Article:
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From the Townsend Letter
October 2006


Recent Progress in Clinical Applications
and Research in Fibromyalgia

by Robert W. Bradford, Professor of Medicine, D. Sc. NMD, and Henry W. Allen, Director of Clinical Biochemistry, BRI

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Live Cell Injections
The intermuscular injection of fetal cells in FMS patients has improved energy levels, reduced pain, decreased depression, and improved neurological function in all patients.60

The results of this open clinical outcome study clearly indicate that a broad-base antimicrobial protocol (AMP) will significantly reduce the persistent pain and muscle weakness in the FMS patient (95.2%). Although we are able to observe the various fungal forms (white, black, red, brown) by High Resolution Microscopy as well as correlate (from the literature) the symptoms of the fungal infection with the symptoms of FMS, additional research is needed to define the specific species of fungi as well as determine the role of mycoplasma, virus, and bacteria also observed in High Resolution Blood Morphology (HRBM™).

The early FMS patients had a high reoccurrence of the FMS symptoms within 30 days of the initial AMP. This reoccurrence was determined to be a result of reinfection of the systemic system from two primary sources. First, there were focal infections in the intestinal tract resulting in reinfection of the systemic system. This problem was reduced significantly by adding oral antifungal medication to the post-therapy protocol.

Secondly, it was observed that quite a few of the male spouses of the FMS patients showed the same high concentration of fungal forms and mycoplasma in the blood as the patients. These male spouses had some secondary symptoms of a minor nature (but without the classical muscle pain and weakness), yet they were reinfecting their female spouses. By treating the infected male spouses with the AMP, there was a significant reduction in the reoccurrence of FMS. These observations only confirm the basic premise based on microscopic evidence, that FMS has a microbial cause, further confirmed by the reduction in symptoms from antimicrobial therapy. See Chart 14.

Chart 14: Risk Factors for Reoccurrence

A. A localized infection in the intestinal tract.
B. Infected spouse carrier.
C. A deficient immune system.
D. Environmental factors - Sick building syndrome.
E. Lyme Disease

In summary, FMS represents a major burden in our society. Between three to six million infected patients suffer from muscle pain and weakness, fatigue, depression, heart abnormalities, and bowel dysfunction with numerous other secondary effects. There is no approved treatment, and traditional therapies have not resolved FMS. This limited open prospective study clearly demonstrates the hypothesis that the etiology of fibromyalgia is infectious microorganisms, predominantly fungal with possible synergistic infection by mycoplasma, virus, and bacteria. A variety of risk factors make reoccurrence of the disease a very real possibility. Carefully planned studies can be designed to specifically investigate the role of infectious organisms, toxicity states, and functional imbalances. The results of such studies will undoubtedly shed more light on our attempts to resolve this most perplexing disease.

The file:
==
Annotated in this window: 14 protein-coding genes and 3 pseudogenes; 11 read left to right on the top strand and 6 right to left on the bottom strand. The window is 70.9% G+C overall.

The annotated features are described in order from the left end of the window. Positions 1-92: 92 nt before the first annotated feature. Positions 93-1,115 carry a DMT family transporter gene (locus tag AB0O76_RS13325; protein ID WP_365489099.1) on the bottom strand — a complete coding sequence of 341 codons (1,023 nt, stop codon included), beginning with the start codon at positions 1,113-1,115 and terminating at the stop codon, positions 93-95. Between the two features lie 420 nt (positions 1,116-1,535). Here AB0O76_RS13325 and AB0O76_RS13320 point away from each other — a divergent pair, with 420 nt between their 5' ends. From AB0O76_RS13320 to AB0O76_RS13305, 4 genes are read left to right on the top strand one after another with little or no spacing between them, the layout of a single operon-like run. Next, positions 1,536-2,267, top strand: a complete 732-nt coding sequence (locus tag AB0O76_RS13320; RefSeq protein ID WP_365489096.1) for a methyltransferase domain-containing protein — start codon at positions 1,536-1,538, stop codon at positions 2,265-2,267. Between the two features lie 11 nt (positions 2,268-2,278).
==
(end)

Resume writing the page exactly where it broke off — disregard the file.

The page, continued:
For comments or more information, you may reach Dr. Bradford at 888-339-9355 or by email at

The authors wish to acknowledge the valuable contribution and meaningful input of
Prof. Ann Marie Dixon, NMD, Albert MacKenzie, MD, Los Angeles, California, Norbert Becquet, MD, Little Rock, Arkansas, and the staff of Ingles Integrative Hospital, Tijuana, BC, Mexico.

Neither this monograph nor any part may be reproduced or transmitted in any form or by any means, electronic or mechanical, including photocopying, microfilming, and recording, or by any information storage and retrieval system, without permission in writing from the authors.

© 2002/2006 Bradford Research Institute, Chula Vista, California 91911
The Bradford Research Institute has published over 75 research papers and five textbooks on the etiology, biochemistry and therapeutic implications of disease processes and their functional implications.

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